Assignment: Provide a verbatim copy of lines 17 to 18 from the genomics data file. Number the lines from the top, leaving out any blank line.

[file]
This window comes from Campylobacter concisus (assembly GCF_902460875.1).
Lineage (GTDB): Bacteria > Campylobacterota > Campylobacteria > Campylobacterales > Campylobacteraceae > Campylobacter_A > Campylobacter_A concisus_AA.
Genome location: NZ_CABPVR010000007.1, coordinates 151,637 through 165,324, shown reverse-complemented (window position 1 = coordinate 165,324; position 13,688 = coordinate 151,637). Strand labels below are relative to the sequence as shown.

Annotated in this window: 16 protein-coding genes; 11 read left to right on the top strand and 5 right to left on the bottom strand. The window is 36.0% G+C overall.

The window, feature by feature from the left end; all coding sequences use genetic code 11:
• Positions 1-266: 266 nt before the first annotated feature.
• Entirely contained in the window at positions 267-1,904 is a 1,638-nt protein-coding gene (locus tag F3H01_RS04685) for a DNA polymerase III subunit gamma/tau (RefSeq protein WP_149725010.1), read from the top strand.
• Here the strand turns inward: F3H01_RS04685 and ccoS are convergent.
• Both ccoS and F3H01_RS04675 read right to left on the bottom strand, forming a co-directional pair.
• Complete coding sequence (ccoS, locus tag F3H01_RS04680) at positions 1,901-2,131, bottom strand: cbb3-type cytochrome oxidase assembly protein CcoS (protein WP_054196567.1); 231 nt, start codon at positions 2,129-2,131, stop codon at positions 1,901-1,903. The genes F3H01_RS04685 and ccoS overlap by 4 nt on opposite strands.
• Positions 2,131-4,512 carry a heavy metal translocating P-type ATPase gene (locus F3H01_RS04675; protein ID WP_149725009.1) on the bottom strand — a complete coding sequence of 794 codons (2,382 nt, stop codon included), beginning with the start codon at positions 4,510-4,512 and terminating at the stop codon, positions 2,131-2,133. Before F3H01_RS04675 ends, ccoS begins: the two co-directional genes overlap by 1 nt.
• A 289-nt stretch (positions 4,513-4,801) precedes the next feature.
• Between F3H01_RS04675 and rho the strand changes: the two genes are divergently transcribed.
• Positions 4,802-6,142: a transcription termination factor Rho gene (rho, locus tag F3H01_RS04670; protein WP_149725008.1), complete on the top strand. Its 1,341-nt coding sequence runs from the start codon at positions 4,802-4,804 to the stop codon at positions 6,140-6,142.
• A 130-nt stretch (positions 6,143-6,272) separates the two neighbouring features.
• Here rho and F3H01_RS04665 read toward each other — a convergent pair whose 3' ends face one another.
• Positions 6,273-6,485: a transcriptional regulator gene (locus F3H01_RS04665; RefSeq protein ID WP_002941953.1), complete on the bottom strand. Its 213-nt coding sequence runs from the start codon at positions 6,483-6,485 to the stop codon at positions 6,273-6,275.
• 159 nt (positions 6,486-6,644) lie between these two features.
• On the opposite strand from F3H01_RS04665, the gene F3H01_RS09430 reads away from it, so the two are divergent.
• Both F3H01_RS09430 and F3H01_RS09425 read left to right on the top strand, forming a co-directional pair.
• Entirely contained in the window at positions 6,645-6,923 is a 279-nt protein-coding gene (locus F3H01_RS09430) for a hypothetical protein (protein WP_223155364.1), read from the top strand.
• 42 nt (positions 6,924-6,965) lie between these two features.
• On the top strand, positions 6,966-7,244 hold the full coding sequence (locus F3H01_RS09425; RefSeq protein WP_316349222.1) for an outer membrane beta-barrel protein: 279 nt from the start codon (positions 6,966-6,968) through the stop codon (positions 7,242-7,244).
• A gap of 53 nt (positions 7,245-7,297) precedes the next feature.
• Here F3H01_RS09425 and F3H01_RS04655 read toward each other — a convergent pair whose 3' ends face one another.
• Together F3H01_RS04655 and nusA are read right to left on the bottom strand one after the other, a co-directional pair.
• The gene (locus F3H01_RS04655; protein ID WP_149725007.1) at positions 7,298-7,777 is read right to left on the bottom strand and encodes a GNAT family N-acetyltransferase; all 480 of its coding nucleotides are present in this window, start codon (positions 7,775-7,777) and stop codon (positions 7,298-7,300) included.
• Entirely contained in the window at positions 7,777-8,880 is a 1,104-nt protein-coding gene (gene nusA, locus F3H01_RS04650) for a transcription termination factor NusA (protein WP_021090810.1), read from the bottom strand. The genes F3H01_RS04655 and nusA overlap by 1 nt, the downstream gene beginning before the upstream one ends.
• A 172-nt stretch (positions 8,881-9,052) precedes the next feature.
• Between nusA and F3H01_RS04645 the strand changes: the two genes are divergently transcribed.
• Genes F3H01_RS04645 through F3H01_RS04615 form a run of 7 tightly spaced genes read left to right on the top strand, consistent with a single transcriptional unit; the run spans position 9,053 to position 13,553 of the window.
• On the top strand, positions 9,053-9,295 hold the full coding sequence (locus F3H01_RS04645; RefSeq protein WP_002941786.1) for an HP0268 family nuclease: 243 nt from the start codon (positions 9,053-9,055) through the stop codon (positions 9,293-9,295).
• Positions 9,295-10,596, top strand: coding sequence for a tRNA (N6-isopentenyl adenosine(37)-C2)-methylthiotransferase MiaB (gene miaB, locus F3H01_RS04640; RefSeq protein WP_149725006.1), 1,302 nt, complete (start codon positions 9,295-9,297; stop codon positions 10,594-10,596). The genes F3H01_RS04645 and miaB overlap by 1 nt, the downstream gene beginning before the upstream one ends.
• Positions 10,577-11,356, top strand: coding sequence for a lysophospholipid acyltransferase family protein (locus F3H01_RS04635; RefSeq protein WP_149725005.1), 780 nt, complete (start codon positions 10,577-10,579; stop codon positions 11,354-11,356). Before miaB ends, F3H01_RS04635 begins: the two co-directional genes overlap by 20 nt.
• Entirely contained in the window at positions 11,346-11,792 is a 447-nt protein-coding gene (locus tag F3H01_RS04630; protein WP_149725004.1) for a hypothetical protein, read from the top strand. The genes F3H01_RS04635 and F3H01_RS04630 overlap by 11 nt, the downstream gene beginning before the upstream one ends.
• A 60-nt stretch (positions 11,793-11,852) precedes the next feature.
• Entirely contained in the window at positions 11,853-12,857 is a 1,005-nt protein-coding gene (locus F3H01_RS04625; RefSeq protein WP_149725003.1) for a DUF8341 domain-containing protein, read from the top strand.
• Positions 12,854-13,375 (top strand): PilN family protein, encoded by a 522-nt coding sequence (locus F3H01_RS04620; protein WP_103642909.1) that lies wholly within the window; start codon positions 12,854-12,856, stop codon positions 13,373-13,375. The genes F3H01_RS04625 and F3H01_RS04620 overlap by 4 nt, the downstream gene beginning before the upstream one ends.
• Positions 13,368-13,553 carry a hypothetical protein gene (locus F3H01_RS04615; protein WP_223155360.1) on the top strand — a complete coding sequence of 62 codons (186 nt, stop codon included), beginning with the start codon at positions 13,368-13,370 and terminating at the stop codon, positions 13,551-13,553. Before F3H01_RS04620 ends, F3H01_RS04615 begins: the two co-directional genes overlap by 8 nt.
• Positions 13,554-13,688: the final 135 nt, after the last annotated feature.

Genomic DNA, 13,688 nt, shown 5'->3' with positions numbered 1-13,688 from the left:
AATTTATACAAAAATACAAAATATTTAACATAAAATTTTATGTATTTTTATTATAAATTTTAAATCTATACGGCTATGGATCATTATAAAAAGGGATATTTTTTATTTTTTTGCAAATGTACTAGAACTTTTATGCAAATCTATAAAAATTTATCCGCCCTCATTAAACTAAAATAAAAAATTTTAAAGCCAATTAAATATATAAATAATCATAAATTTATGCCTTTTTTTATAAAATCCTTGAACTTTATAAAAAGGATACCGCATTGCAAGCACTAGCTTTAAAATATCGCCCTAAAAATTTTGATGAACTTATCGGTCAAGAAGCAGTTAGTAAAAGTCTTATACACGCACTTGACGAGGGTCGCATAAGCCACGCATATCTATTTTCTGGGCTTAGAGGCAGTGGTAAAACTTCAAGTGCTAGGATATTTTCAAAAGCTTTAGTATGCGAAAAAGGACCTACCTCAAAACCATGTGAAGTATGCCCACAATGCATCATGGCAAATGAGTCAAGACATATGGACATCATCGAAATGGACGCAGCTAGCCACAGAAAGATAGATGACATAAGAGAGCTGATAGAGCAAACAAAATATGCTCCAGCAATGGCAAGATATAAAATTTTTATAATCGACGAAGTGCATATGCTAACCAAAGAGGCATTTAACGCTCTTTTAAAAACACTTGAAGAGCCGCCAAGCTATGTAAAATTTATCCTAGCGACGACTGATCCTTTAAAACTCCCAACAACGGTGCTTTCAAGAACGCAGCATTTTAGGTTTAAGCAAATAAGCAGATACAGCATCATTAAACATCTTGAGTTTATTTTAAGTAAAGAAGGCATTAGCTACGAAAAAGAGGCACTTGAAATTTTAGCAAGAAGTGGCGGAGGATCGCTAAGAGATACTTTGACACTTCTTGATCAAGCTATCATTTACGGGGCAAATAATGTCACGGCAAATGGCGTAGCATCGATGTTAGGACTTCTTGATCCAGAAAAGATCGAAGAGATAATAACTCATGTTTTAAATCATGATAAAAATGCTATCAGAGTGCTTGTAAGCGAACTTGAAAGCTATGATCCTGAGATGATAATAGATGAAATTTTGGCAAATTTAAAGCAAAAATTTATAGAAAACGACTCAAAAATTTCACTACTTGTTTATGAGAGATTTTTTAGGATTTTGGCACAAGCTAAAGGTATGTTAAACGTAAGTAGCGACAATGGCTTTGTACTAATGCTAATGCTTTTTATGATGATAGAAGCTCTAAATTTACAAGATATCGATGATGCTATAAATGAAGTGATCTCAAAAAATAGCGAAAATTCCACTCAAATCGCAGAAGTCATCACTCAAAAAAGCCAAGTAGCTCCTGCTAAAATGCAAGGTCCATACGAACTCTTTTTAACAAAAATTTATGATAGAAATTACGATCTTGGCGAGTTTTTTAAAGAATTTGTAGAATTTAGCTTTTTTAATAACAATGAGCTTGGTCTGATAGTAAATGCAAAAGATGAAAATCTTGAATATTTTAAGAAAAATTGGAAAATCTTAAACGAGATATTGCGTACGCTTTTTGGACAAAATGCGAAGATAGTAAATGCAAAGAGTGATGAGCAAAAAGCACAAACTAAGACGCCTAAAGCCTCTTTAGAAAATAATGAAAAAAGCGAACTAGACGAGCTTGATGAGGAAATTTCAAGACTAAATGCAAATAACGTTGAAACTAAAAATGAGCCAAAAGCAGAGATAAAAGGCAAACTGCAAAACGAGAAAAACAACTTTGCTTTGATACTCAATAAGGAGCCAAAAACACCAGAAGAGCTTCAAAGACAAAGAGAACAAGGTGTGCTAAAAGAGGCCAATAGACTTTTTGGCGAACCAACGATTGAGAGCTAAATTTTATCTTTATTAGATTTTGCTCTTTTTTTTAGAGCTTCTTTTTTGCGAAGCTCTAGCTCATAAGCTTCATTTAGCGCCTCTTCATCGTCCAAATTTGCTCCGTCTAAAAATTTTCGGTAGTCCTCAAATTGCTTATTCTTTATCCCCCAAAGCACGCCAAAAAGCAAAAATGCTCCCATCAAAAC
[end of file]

• Positions 6,273-6,485: a transcriptional regulator gene (locus F3H01_RS04665; RefSeq protein ID WP_002941953.1), complete on the bottom strand. Its 213-nt coding sequence runs from the start codon at positions 6,483-6,485 to the stop codon at positions 6,273-6,275.
• 159 nt (positions 6,486-6,644) lie between these two features.